What are Opioids?

Opioids is an umbrella term for natural or synthetic drugs that are derived from – or related to – the opium poppy. Opioids attach to receptors in the central nervous system, reducing pain signals to the brain. Commonly used opioids include oxycodone, morphine, codeine, heroin, fentanyl, methadone, and opium.

Signs of Overdose

Opioids dull the senses, induce relaxation and euphoria. They depress (slow down) breathing and the heart rate. In high doses, opioids depress the body’s natural urge to breathe. When someone is having an overdose they can stop breathing and may die. Even if a person does not die from overdose, they can sustain brain damage.

Signs of Overdose can Include:

  • No response to stimuli
  • Shallow/stopped breathing
  • Can’t be woken up
  • Unusual snoring/gurgling sounds
  • Blue/grey lips or finger tips
  • Floppy arms and legs

If you cannot get a response from someone, do not assume they are asleep. Unusual or deep snoring is a common sign of overdose. Do not let people at risk ‘sleep it off’.

Overdose Response

Sometimes it can take hours for someone to die from an opioid overdose. Action taken as soon as possible could save a life. If you think someone has overdosed, knowing how to respond is crucial:

  • A Alert: Not responding to voice?
  • B Breathing: Noisy? Shallow? Slow? Stopped? Strange snoring?
  • C Color: For fair skinned people, blue or pale lips or fingertips? For darker skinned people, grayish or ashen lips skin color.

If you see any of these signs, you should immediately move to activate the response plan for opioid overdose. Before you act, check for dangers such as needles. Call an ambulance, tell the operator your location, and stay on the line. Try to get a response from the person by calling their name and/or giving a sternal rub (rub your knuckles firmly across their sternum). If you can’t get a response, put them in the recovery position allowing their airways to remain open.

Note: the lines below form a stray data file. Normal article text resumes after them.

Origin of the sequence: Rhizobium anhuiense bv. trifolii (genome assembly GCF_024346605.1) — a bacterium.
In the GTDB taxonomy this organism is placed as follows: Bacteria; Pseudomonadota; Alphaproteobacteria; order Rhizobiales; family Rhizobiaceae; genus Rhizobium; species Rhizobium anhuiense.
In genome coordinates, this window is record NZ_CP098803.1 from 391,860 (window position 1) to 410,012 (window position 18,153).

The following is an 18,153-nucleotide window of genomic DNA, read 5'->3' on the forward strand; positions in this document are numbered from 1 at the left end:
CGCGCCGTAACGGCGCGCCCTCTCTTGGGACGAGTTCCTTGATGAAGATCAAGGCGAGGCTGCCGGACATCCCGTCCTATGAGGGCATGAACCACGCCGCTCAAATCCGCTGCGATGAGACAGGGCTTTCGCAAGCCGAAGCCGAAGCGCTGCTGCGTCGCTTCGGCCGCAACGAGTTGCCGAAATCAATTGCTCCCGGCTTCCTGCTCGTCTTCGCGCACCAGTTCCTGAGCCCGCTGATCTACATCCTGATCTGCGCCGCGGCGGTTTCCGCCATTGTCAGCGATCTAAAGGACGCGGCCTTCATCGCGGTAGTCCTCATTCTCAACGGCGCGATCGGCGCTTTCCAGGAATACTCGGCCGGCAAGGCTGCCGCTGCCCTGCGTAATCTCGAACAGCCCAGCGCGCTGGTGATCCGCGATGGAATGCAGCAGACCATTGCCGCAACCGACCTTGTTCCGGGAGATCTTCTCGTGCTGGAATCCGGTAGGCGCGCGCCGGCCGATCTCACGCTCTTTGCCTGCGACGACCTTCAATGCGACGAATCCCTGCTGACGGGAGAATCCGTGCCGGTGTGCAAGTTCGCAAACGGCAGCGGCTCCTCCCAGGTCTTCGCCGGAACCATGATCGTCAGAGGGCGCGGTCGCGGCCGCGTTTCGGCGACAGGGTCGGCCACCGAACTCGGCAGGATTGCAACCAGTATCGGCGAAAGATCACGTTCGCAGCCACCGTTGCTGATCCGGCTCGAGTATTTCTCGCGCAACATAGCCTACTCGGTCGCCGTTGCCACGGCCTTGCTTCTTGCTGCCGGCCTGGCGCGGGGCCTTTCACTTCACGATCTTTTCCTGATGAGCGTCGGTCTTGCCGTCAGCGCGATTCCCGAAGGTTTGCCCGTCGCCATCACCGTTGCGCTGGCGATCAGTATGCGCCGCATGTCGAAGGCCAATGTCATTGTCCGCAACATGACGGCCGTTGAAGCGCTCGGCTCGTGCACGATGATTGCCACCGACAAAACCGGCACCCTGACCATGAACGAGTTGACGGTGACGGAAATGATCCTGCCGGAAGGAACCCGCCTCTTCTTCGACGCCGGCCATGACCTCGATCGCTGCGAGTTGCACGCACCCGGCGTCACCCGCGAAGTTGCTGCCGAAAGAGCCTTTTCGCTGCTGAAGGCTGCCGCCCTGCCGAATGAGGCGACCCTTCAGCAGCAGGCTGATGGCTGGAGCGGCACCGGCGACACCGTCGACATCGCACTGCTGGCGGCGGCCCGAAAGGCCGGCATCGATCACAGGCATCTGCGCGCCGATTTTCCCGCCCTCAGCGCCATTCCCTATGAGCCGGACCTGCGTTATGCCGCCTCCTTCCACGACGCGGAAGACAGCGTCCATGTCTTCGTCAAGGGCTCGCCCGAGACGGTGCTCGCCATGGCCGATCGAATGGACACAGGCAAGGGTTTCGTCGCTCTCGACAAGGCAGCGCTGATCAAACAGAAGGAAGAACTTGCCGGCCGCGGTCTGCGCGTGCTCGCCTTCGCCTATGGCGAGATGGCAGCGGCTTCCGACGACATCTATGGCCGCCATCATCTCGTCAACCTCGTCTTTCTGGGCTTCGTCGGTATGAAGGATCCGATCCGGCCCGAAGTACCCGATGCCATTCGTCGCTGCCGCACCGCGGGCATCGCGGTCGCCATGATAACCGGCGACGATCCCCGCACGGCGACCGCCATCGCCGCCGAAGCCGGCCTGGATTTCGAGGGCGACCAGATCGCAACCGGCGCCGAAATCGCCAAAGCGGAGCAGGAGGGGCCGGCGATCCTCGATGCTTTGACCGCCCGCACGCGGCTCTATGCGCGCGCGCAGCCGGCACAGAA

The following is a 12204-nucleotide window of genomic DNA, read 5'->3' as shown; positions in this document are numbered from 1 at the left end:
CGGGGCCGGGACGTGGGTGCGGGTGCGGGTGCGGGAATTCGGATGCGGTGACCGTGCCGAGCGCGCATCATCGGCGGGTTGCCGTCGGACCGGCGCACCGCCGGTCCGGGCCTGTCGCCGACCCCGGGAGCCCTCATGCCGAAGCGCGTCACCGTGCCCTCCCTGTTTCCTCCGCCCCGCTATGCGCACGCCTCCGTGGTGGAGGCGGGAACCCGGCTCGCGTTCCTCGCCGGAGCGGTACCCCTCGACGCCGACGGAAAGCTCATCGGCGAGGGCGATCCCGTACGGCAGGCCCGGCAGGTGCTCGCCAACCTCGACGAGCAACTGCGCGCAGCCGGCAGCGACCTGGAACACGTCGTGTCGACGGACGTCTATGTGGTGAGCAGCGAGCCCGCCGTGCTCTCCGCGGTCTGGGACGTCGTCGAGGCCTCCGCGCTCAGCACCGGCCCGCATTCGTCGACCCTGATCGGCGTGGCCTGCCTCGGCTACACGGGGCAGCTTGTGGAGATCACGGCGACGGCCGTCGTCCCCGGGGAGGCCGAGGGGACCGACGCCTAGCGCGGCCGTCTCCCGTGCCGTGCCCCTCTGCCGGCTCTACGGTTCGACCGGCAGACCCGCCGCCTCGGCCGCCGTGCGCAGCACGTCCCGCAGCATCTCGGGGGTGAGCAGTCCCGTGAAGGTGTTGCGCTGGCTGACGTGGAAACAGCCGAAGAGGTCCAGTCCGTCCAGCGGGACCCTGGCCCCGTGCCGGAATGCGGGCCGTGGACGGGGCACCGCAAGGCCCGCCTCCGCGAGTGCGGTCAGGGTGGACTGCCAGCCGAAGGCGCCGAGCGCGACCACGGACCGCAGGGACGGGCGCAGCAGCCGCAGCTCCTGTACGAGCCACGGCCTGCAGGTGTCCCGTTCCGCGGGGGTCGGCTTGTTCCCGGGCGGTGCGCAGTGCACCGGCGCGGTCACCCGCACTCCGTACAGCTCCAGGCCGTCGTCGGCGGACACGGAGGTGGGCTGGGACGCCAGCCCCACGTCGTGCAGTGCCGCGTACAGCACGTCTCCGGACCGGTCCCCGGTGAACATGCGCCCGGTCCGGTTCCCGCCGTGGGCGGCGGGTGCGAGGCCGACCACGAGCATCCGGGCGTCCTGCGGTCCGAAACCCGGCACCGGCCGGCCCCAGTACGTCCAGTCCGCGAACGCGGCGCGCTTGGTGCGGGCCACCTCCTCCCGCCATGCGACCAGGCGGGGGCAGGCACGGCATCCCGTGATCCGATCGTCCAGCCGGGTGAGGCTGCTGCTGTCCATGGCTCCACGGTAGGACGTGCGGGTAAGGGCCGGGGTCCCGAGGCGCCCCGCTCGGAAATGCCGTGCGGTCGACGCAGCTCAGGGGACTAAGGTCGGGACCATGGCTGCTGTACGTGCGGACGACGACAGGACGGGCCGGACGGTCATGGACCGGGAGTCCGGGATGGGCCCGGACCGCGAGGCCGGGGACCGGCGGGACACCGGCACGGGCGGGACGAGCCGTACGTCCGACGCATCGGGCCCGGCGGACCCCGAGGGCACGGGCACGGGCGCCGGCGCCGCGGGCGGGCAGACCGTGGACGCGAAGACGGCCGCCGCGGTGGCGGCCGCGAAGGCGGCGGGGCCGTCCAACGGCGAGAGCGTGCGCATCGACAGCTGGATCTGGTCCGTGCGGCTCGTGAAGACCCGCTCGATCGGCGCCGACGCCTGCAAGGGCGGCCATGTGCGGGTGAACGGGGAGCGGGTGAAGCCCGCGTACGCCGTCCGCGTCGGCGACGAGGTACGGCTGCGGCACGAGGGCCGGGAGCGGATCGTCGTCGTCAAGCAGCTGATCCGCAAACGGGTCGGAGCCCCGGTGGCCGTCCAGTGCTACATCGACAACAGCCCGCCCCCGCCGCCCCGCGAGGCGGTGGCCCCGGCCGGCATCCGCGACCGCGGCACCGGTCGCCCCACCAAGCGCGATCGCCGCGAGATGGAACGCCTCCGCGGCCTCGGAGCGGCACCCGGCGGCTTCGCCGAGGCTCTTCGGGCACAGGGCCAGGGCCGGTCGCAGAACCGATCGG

The Recovery Position:

Support face place the arm nearest to you at the right angles to the body. Place their other hand against their cheek.

Lift Leg get hold of the for leg just above the knee and pull it up, keeping the foot flat on the ground.

Roll Over Keep their hand pressed against their cheek and pull on the upper leg to roll them towards you and onto their side.

If you HAVE narcan/naloxone: 

  1. Assemble the naloxone ready for use and inject the full amount into the outer thigh or upper arm (or use nasal spray)
  2. Record the time of administration. Provide this information to paramedics when they arrive
  3. If the person is not breathing, apply rescue breathing (2 breathes every 5 seconds).
  4. If there has been no response after 3-5 minutes, give another dose of naloxone. Remember to record the time of administration
  5. Note: Naloxone will only temporarily reverse an overdose.

If you DO NOT HAVE narcan/naloxone:

  • If the person is breathing, leave in recovery position and monitor breathing.
  • If person is not breathing apply rescue breathing and continue until:
    • The person starts to breathe on their own
    • Ambulance arrives

    – Someone else can take over for you

What NOT to do in the event of a suspected overdose:

  • Do NOT leave the person alone.
  • Do NOT give the person anything to eat or drink, or try to induce vomiting.